An attorney representing former Barron kidnapping victim Jayme Closs said his client was doing well and “getting stronger every day” during a press conference at the Barron County Justice Center Monday, Oct. 14, 2019.

Officiated by Barron County Sheriff Chris Fitzgerald, the press conference marked the occasion of the first anniversary since Jayme’s kidnapping and the murders of her parents, James and Denise Closs, on Oct. 14-15, 2018, at their rural Barron home.

Now age 14 and living with her aunt and uncle, Bob and Jennifer Smith, also of rural Barron, Jayme was represented at the press conference by Chris Gramstrup, an attorney from Superior, Wis.

Gramstrup, who is Jayme’s guardian ad litem, said his client “has had a busy summer, going hiking at several state parks and attending family weddings and birthday parties— including her own 14th birthday.

“Jayme is working hard on her emotional well being, and is trying to rebuild her life,” her lawyer added.

In her own words, during a statement read by Gramstrup, Jayme thanked everyone who has shown her kindness and concern. She said she “loves hanging out with my friends, and “is feeling stronger every day.”

Earlier during the press conference, Fitzgerald presented awards of appreciation to 10 individual officers, including those from his own department as well as the FBI and the Wisconsin Department of Criminal Investigation, who aided him during the 88 days Jayme was missing.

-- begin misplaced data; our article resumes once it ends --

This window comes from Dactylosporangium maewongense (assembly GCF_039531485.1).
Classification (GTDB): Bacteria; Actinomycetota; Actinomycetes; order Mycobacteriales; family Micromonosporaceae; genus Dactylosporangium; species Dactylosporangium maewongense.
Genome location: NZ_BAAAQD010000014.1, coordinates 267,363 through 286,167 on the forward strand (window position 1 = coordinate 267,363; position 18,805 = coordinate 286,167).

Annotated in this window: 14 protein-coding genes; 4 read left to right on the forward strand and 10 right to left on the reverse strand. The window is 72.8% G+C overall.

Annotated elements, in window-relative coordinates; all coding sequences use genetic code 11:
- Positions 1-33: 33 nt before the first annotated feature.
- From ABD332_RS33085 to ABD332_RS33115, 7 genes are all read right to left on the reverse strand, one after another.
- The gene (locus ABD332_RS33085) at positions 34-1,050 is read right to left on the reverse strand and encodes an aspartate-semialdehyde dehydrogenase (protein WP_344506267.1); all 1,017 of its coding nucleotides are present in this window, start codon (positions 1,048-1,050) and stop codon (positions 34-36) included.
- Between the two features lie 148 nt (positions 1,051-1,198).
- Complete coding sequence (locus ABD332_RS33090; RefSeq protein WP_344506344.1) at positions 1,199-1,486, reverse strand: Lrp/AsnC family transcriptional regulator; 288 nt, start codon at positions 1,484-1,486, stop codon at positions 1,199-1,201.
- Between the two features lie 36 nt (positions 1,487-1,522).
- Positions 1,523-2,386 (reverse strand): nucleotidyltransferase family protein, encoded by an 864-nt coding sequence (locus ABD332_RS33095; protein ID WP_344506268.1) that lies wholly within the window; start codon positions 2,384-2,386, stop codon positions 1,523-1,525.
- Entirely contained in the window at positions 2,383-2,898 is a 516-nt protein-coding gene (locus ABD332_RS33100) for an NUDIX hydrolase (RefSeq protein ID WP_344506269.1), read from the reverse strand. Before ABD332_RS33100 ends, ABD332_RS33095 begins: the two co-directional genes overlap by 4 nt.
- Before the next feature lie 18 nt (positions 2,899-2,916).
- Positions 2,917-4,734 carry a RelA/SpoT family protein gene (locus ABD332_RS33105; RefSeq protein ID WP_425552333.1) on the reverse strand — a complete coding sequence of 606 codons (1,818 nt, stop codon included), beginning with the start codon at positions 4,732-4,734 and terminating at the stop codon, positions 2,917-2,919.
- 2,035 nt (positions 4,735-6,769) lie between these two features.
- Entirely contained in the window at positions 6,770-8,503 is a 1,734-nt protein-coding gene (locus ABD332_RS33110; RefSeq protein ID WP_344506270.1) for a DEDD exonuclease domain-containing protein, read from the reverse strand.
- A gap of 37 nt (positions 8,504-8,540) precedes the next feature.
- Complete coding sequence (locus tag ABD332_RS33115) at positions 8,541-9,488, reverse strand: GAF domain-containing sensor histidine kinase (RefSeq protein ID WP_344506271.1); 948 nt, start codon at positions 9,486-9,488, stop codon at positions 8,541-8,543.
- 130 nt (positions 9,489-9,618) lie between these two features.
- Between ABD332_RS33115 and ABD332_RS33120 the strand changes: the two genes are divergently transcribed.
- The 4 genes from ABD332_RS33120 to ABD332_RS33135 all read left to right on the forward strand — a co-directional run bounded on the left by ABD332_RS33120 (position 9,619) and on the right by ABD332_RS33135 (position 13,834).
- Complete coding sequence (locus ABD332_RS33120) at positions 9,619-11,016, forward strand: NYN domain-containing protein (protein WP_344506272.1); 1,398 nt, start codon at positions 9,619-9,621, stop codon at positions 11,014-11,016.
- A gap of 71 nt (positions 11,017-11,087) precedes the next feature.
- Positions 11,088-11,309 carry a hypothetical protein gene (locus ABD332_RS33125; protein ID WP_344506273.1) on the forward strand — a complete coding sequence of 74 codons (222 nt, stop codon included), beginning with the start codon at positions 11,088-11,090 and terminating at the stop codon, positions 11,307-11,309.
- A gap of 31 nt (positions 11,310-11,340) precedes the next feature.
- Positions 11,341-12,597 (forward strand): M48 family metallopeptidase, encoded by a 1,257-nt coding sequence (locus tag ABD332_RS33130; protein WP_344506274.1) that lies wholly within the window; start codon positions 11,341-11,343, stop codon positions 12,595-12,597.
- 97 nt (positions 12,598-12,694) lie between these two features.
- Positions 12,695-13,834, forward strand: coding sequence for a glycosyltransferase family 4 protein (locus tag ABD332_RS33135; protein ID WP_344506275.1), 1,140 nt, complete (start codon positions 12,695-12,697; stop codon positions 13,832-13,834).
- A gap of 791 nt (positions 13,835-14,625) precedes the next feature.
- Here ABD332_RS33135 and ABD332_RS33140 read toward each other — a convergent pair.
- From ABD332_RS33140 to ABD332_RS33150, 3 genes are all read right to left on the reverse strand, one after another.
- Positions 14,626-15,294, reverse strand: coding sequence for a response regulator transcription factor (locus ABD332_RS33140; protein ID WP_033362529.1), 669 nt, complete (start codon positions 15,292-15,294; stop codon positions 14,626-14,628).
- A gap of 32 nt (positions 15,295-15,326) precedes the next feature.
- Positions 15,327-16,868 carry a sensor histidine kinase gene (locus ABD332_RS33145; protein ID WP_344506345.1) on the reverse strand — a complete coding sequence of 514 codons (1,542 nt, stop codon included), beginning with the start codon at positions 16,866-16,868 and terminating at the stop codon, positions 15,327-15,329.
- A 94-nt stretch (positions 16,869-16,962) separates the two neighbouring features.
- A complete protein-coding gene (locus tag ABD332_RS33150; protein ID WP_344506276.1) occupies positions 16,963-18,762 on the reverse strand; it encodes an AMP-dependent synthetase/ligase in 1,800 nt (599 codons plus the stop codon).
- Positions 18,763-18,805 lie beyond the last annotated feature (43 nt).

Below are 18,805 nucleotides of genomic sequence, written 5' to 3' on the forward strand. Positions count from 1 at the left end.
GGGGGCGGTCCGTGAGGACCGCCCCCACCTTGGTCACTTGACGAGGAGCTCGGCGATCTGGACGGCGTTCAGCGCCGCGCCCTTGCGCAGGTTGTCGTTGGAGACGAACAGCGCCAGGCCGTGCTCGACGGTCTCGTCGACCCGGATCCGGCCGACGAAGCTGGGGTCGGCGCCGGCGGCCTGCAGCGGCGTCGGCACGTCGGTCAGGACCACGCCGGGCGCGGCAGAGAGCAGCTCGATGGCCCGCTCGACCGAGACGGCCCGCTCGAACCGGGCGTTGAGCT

“Without people like this, cases don’t get solved,” Fitzgerald said. “And, again, while Jayme found us, many hours of work had to be done on this case to get the conviction.”

District Attorney Brian Wright said the first anniversary of the crime gives people “a chance to reflect on the outpouring of disbelief and emotion” that greeted the murder and kidnapping, and the sense of gratitude shown by the Barron area and others upon her escape.

Wright said his office had fielded calls from as far away as Germany and Australia, as Jayme’s absence caused international concern.

Robert Lowery, vice president for the Center for Missing and Exploited Children, said it was partly because of the continued media attention during Jayme’s 88-day absence that enabled her to get home safely.

Both Lowery and other officials said that once Jayme escaped, she was immediately recognized by a witness in the Douglas County subdivision where she was imprisoned.

That speedy recognition aided in Jayme’s escape and the arrest of her abductor, Lowery said. He praised the efforts of both law enforcement and the media to sustain awareness of the case throughout Jayme’s 88-day imprisonment.

“Kids come home when communities work collaboratively, he added.

The public needs to keep missing kids on a front burner, Lowery said.

Over the past five years, he said, statistics show a total of 5,000 children went missing across the country for at least six months. Of that number, 444 children were still missing after five years.

Lowery introduced reporters to Lesley and Michael Bushland, the sister and father of Spooner resident Sara Bushland, who disappeared after getting off a school bus in 1996, and is still missing.